Check Your Pay Statement!
The Mediator’s Recommended Terms of Settlement Has Increased Teachers’ Pay
The Mediator’s Recommended Terms of Settlement, ratified on June 10, 2022, included 0.5 per cent upon ratification and another 1.25 per cent on September 1, 2022. This compounds upon the 0.5 per cent received upon ratification. There will be another 2 per cent due to teachers on September 1, 2023.
A teacher’s annual salary is based on years of education (as determined by the Teacher Qualifications Service) and years of experience (as determined by the teacher’s collective agreement). Click here to see your updated salary grid.
Teachers are paid according to the Education Act, which states that teachers are paid 1/200 for each day they work (with a few variations). Since funds are allocated to school divisions over 12 months, paying teachers 1/12 of their annual salary each month from September to August is easier for everyone to budget, including school divisions.
Due to the improvements to the salary grid, teachers must review their September pay statements to be certain that their pay has been adjusted correctly. Teachers should continue to review their pay statements at the end of every month, particularly if they are still moving up the salary grid and are expecting to earn an increment. If a teacher reviews their pay statement and it appears that they have not been paid correctly, it is their responsibility to contact their employer to resolve the discrepancy. If the teacher is not able to correct the error with the employer forthwith, the teacher must contact Teacher Employment Services so that the Association can provide support in a resolution. Delays in reporting an error in pay could result in a loss of income, so it is critical that every teacher closely scrutinize their pay statement.
1) For full-time contract teachers, the simplest way to check for an error is to multiply the amount listed on the pay statement as gross pay or total earnings by 12 and then compare that sum to the salary grid in the collective agreement.
2) For part-time contract teachers, confirm annual salary on the grid in the collective agreement, multiply that sum by the teacher’s FTE (for example, 0.50 or 0.86 or 0.25) and divide by 12. This sum should be the gross pay or total earnings figure on the pay statement.
3) For teachers in receipt of an allowance, the simplest way to check for an error is to multiply the amount listed on the pay statement as gross pay or total earnings by 12, subtract the annual allowance and compare that sum to the salary grid in the collective agreement.
It is also important to review the deductions to confirm they are correct. Maximum annual employee premiums for the Canada Pension Plan (CPP) and employment insurance (EI) are reached partway through the year. Teachers often see an increase in net pay once those maximums are reached and are no longer deducted from monthly cheques.
Check your pay statement every month to ensure that your salary is correct. Review the deductions and make sure they are correct. Remember, you may reach maximum deductions for the Canada Pension Plan (CPP) and employment insurance (EI) partway through the year. #WEAREATA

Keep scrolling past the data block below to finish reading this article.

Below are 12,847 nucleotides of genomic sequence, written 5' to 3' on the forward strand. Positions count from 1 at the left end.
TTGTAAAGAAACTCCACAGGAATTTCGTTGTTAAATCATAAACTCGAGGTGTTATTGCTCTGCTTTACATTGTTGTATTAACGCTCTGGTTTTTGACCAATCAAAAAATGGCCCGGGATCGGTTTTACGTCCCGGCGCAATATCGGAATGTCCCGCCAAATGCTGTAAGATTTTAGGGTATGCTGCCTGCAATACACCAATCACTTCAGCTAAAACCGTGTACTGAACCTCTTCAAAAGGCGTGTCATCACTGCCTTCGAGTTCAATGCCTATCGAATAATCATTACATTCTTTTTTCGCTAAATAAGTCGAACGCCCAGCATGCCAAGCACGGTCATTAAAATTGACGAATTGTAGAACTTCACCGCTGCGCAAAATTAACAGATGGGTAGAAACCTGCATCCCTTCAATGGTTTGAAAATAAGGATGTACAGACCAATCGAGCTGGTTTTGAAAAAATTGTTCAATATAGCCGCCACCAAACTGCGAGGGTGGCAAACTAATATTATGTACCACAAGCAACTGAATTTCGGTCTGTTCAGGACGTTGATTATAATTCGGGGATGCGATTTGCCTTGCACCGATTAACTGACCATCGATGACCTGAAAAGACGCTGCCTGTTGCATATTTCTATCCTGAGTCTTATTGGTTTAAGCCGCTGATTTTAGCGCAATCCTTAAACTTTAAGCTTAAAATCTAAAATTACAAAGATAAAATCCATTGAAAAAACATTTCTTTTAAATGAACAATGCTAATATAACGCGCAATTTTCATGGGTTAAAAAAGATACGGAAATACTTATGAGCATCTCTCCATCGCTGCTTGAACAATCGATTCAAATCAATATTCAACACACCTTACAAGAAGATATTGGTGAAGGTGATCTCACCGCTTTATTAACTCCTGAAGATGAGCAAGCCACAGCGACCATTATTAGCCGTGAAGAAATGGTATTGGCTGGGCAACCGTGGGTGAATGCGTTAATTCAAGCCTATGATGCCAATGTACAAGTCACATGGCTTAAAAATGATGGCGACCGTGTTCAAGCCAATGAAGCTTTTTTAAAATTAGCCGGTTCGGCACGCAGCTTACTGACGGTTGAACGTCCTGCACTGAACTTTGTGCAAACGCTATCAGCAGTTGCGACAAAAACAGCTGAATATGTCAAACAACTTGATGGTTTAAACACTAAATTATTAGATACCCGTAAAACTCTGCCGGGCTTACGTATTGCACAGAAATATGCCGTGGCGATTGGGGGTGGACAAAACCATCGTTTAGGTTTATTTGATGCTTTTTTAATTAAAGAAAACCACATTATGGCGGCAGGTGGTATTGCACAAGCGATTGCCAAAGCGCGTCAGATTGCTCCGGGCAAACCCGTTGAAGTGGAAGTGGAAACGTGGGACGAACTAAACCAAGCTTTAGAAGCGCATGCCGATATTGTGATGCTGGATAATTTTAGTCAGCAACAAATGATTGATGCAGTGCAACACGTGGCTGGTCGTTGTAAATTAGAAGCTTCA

Effective September 1, 2022, Bill 85 amended the Education Act by adding
Criminal record and vulnerable sector checks
The entirety of section 2 of Bill 85 was proclaimed into force by Order in Council 224/2022, effective September 1, 2022. Section 2(7) of Bill 85 amends the Education Act by adding section 229.1: Criminal record and vulnerable sector checks. Bill 85 applies to those whose employment requires a certificate of qualification as a teacher, a leadership certificate or a superintendent leadership certificate.
Alberta teachers have long been required to provide criminal record and vulnerable sector checks to their school division upon hiring. However, this legislative change demands that the individual teacher now provide these documents every five years, and the board must be satisfied that the results of those checks demonstrate that the teacher continues to be suitable for employment in their position.
If you have not provided a criminal record and vulnerable sector check to your division in the last five years, you will be required to do so within 16 months of this new section coming into force. Some divisions, however, may require teachers to comply sooner than the 16-month legislative deadline of January 1, 2024.
Teachers should not have to incur the cost of the five-year criminal record checks. The last round of central table negotiations achieved reimbursement of the cost by the division to teachers. This appears in the Mediator’s Recommended Terms of Settlement, ratified on June 10, 2022. However, teachers starting new employment are still responsible for the cost of the initial check.
If you have a criminal conviction (or charge, subject to the terms of your employment contract) and failed to report this to your division, you should seek the advice of Teacher Employment Services (1-800-232-7208). In this situation, most members would benefit from proactively addressing the issue with their division rather than waiting until their updated criminal record and vulnerable sector check is submitted.
Legislative changes in Bill 85 now require that teachers provide an updated criminal record and vulnerable sector check to their division every five years after their initial submission. Divisions, however, must reimburse teachers for this cost. If you have questions or concerns regarding your current status, you should seek the advice of Teacher Employment Services (1‑800‑232‑7208). #WEAREATA
Updates from ATA Provincial